In my last post, I showed a few pictures of a pack I picked up before our recent move from Helsinki.
It’s a “35 L, K”-model Swedish army rucksack, and I got it for about 25 Euros at a discount tool/home store.
A few specs (courtesy of Webbingbabel):
- Pack material: polyamide
- Pack capacity: 35 liters (40.5 liters with the top flap at its uppermost position)
- Frame material: steel tube
- Weight: 2.3 kg/5 lbs (according to my bathroom scale)
Anyone who’s familiar with the M39 Swedish army rucksack (and who isn’t, really?) will notice right away that the “35 L, K” is a more modern pack, both in materials and design. It’s more comfortable (thanks to two webbing straps which keep the frame off your back, padded shoulder straps etc.), more versatile in use (thanks to the external frame design and attachment straps) and just all around better. You can really see the amount of progress that occurred in pack design between these two packs. Incidentally, there is also a 70-liter version of this pack, called the “70 L, K”, amazingly enough. 😉 It uses the same frame and shoulder straps, but a larger-volume pack is attached to it.
Using the pack a few times has confirmed its superiority over the M39, at least in my mind. It’s much more comfortable, can hold much more gear (plenty of attachment straps all the way around) and is more water-repellent. Although there is a clever and convenient way to attach one’s axe to this pack (one of the horizontal straps can be seen on the lower part of the pack), my 3/4 axe is a bit too long to make use of this, so I just slip it into one of the loops at the top of the pack and it stays put just fine. Another nice feature is the ability to adjust the top attachment point of the shoulder straps to make them closer together or further apart to fit your body better. The shoulder straps themselves are also very easy to adjust thanks to clever tabs on the straps. One of my favorite things about this pack is that I can cinch down the attachment and closure straps if the pack load is small and use it as a day pack, or loosen the straps, fill the pack to the brim, attach my sleeping bag, sleeping pad and tent to the outside and have a fully capable pack for multi-day trips without stretching the limits of what the pack can and should do.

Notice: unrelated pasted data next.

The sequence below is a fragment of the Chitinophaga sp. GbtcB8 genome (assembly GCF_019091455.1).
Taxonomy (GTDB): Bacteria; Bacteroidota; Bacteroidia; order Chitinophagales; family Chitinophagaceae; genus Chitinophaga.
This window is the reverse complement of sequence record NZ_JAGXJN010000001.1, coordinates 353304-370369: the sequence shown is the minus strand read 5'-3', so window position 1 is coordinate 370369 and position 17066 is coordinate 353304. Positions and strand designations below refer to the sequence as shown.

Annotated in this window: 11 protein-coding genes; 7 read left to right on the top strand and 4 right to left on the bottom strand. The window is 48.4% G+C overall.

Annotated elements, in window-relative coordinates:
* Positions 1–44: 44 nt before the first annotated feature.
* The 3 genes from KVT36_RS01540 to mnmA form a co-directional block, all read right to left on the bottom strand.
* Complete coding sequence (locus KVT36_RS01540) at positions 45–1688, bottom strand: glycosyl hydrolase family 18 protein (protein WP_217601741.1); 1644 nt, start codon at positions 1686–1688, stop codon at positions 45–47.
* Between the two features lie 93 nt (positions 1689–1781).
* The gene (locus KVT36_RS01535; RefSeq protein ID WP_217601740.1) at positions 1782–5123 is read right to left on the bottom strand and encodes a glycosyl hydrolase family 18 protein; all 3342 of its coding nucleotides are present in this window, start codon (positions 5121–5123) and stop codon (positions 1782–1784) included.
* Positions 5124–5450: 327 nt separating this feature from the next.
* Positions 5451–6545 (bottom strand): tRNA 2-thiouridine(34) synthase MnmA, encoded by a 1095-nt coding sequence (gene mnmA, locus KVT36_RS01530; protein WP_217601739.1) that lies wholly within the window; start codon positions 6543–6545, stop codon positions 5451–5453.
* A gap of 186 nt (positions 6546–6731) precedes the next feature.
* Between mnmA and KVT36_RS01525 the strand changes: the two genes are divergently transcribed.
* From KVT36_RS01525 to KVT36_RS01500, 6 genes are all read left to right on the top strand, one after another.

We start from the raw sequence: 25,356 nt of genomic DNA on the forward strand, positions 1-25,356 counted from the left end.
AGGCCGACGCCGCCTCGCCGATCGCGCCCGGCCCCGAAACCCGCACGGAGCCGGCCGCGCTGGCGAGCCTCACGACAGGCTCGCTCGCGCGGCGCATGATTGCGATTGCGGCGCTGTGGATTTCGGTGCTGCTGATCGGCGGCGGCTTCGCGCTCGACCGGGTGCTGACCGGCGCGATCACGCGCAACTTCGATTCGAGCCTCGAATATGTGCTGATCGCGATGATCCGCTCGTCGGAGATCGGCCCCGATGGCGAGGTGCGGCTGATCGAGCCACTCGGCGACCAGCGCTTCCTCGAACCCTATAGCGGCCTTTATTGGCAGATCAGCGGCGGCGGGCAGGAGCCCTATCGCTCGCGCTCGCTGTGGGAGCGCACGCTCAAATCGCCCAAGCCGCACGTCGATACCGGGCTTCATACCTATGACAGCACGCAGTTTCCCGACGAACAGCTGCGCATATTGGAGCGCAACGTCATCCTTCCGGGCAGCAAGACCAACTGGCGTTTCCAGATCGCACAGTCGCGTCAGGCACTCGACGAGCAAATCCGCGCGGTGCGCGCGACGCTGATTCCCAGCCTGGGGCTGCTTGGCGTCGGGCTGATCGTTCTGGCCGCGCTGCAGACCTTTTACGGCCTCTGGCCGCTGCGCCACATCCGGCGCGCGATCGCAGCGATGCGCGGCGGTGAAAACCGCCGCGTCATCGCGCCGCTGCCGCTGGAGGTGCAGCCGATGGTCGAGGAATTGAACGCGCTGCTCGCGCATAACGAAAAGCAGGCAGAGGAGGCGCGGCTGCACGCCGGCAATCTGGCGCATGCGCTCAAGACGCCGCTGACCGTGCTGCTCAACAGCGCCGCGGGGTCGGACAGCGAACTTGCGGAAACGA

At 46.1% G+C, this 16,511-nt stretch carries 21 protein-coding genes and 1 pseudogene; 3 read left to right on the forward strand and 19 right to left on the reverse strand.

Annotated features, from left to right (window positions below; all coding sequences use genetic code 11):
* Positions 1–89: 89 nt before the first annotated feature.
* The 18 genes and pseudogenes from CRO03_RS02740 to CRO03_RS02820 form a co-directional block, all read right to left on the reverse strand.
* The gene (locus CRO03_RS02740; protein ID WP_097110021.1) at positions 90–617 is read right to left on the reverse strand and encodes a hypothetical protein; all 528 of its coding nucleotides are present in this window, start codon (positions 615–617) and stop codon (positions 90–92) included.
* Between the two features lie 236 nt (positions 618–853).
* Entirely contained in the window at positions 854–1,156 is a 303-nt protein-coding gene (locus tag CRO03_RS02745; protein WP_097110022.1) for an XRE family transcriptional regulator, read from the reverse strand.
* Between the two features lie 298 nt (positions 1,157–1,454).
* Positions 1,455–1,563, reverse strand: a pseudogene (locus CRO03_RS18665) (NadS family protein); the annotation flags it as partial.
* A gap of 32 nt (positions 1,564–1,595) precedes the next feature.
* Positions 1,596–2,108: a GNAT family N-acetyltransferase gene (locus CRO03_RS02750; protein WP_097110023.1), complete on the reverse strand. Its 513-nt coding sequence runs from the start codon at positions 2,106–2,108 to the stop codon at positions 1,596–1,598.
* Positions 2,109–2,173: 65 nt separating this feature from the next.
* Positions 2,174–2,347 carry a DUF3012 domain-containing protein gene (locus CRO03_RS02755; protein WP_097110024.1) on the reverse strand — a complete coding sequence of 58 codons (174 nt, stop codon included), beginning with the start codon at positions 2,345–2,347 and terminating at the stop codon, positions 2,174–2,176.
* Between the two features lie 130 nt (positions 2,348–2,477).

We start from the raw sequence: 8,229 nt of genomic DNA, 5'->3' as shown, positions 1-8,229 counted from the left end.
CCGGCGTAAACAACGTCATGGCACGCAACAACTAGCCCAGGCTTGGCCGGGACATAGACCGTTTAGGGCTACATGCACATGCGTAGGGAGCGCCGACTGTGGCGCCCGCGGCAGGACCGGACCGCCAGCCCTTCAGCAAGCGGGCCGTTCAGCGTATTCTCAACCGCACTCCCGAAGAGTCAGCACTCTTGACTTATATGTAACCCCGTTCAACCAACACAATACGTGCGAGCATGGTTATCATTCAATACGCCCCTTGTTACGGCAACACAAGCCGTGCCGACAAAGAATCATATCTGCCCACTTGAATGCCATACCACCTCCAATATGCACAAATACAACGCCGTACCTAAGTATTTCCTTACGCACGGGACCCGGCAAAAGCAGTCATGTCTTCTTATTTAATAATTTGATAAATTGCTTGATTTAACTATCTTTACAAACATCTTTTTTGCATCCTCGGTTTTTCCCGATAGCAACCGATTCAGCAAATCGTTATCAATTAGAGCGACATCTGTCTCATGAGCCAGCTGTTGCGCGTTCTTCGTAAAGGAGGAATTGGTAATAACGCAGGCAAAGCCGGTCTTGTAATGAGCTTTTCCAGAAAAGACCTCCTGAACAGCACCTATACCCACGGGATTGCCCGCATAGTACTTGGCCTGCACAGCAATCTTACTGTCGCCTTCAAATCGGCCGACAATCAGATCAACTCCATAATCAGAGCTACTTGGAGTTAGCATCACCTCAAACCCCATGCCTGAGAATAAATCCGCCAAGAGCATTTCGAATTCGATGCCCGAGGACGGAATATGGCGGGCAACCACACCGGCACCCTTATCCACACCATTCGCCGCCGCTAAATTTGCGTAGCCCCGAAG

When I bought mine, there was a bunch of surface rust on some parts of the frame, so I sanded it off and will repaint those spots sometime soon. This kind of thing comes with the territory of military surplus gear. Other than the rust, the pack is in great shape and seems rugged enough to stand up to quite a bit of hard use. To make it even more comfortable to wear, I added a waist belt scavenged from another rucksack. This really helps take some of the load off the shoulders (I’ll probably add some padding to this belt later on).
I will continue to try out this pack for day trips and overnighters over the coming weeks and months to really put it through it’s paces, but I think it’s a winner!
And now for something completely different: a few shots of the Woodsbabe’s grandparents’ farm from last weekend. What a difference two weeks make, eh? Not only has spring sprung, but we’ve almost hit full-on summer! Hope the weather has been this nice where you are, too. 🙂
Sauna, gazebo and stream:
And finally, no trip to the farm is complete without a tractor ride for the Woodsboy. 🙂